Crime Library: Criminal Minds and Methods

Richard Ramirez, the Night Stalker

Legal Delays

Upon his arrest, Ramirez, 26, was charged with fourteen murders and thirty-one other felonies related to his 1985 murder, rape and robbery spree.  A fifteenth murder in San Francisco also hung over his head, with the potential for a trial in Orange County for rape and attempted murder.

Richard Ramirez flashing the devil sign
Richard Ramirez flashing the
"devil sign"

Early in the case, two public defenders were appointed to Richard Ramirez, but he disliked them.  Another defense attorney came and went before the Ramirez family retained Daniel and Arturo Hernandez (not related).  They had never before tried a death penalty case, but had worked together on homicide cases.  Their presentation wasn't helped much when at the arraignment in October 1985, Ramirez flashed a pentagram drawn on his palm and shouted, "Hail Satan!"

Apparently this kind of behavior raised anxiety levels, because on another occasion when the courtroom lights suddenly went out, the deputy marshals drew their pistols and told everyone to hit the floor.  They then dragged Ramirez out of the courtroom.

The Hernandezes began their long list of pre-trial motions by filing for a change of venue, insisting that the adverse publicity in Los Angeles County had infected the entire community, and hence, the jury pool.   Ramirez could not receive a fair trial, they claimed, because many middleclass people in the area had an image embedded in their consciousness of the Night Stalker breaking into their homes.  In fact, a survey they had done indicated that 93% of 300 people polled had heard about Ramirez, and the majority believed that he was guilty.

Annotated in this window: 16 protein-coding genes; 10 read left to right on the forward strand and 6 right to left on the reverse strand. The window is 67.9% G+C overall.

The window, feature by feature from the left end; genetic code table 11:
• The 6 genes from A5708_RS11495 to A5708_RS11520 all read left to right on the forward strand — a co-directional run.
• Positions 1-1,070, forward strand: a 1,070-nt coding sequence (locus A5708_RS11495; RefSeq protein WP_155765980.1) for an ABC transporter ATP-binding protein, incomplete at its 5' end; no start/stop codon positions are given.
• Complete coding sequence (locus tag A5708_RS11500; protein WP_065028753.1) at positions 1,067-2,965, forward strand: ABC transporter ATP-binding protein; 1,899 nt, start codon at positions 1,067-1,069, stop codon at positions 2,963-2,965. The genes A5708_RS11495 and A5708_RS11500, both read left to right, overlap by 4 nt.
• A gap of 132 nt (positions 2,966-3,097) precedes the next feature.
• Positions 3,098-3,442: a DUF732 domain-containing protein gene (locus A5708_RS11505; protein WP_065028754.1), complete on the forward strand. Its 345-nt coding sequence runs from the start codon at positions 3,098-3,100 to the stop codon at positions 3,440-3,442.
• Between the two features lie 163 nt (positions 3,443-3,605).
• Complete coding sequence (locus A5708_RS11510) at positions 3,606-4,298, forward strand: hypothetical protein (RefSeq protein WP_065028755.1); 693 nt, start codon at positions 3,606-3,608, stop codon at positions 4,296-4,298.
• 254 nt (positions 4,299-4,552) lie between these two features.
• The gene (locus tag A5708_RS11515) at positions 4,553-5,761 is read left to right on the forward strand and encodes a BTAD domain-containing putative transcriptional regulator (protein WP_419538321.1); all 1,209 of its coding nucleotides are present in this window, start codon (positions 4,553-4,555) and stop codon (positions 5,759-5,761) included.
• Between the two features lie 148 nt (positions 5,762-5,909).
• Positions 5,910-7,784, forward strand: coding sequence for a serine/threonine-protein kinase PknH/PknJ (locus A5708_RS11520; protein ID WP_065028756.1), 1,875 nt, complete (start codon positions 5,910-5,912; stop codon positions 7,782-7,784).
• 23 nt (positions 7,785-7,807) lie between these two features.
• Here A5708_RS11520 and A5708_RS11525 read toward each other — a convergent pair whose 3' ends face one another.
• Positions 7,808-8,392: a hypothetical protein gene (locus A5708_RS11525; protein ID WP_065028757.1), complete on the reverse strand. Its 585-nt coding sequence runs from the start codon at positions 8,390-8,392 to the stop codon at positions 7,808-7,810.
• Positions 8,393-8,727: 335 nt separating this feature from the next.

On January 10, 1987, the Los Angeles Times* reported the decision in this thirteen-day hearing—a taste of things to come.  Judge Dion Morrow said that given the substantial pool of potential jurors in the county, he did not believe that argument was sound.  "This is the largest community, I think," he stated, "of any court system in the country."   As Ramirez was led in chains from the courtroom, he grinned at his growing coterie of female supporters.  Some believed in his innocence.  Others just thought he was cute.

In another hearing, Judge Elva Soper granted a request for a gag order on both sides.

By May, a trial date was set for the end of September.  That proved to be highly optimistic.  This case was going to spread into other states and even Mexico, seeking witnesses and evidence.   The defense team would also introduce an exhausting round of delays, from appeals to out-of-town interviews to outright disappearances.

Ramirez actually testified in pre-trial proceedings, clad in a three-piece gray suit and red tie.  He denied that he had spontaneously told Sergeant Ed Esqueda upon his August 31 arrest, "I did it, you know.  You guys got me, the Stalker."  His lawyers said that the officer had not recorded the statements and they wanted them stricken.  Superior Court Judge Michael Tynan, who would sit for the trial, denied the motion.  (Sergeant George Thomas would later testify at the trial that he wrote down that Ramirez had said, "Of course I did it.  So what?  Shoot me.  I deserve to die."  Then he had hummed a tune called "Night Prowler.")